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S-TEAM — Result In Brief

Project ID: 234870
Funded under: FP7-SIS
Country: Norway

Helping teachers improve science education

To adapt science education to the diverse needs of Europe's citizens and its economy, teachers need help to raise the quality of science teaching. A group of researchers rose to meet this challenge through a focus on inquiry-based methods.
Helping teachers improve science education
Helping teachers to enhance science education offers many potential benefits for improved student engagement, attainment, scientific literacy and science career choices. The 'Science teacher education advanced methods' (S-TEAM) project thus set out to enable advances in this area by connecting existing science education research and teacher knowledge to teacher education. In the context of this project, the term 'science' includes the natural sciences and some areas of technology, as well as mathematics.

Comprising 26 partners across 15 nations, the consortium explored problem-solving, hands-on experimentation, and authentic student-led content and critical dialogue. It also emphasised the need for wider development of teacher skills and knowledge.

Funded under the EU's Seventh Framework Programme, S-TEAM activities included the production of a wide range of materials and attendance at or organisation of more than 200 events. Education systems were addressed at the levels of policy, teacher education and teaching. Extensive reports were drawn up on the uptake and measurement of inquiry-based science teaching (IBST), and a range of training and development courses were designed for teacher professional development. At the level of teaching, project partners developed teaching sequences and other materials to assist teachers with the implementation of IBST in their classrooms.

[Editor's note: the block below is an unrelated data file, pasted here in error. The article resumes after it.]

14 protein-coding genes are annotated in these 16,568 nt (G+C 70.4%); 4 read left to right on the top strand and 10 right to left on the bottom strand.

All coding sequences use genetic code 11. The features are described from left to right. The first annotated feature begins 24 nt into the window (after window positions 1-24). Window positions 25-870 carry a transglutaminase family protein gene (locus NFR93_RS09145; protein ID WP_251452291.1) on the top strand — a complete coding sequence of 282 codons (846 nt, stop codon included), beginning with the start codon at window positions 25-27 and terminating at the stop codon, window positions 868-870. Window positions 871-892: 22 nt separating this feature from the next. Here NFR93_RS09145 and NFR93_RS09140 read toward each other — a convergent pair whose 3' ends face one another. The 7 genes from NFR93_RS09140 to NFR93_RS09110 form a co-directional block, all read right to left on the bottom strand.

The project outlined a number of significant learning outcomes that are significant for all stakeholders, and applicable to various cultural contexts in which inquiry might be practiced. More information is available on the project’s website.

The team's efforts succeeded in greatly increasing awareness of IBST and methods in science across a wide range of national contexts. By reaching out to teachers, teacher educators, researchers, students, parents and policymakers in dialogue, the project endeavoured to realise maximum impact of the project's activities, and the knowledge produced and disseminated.

S-TEAM, completed in 2012, will continue to communicate its results and maintain its various activities, through web-based resources and other dissemination means. Project outcomes will go a long way towards improving the attitudes, motivation and learning of young people in science education.

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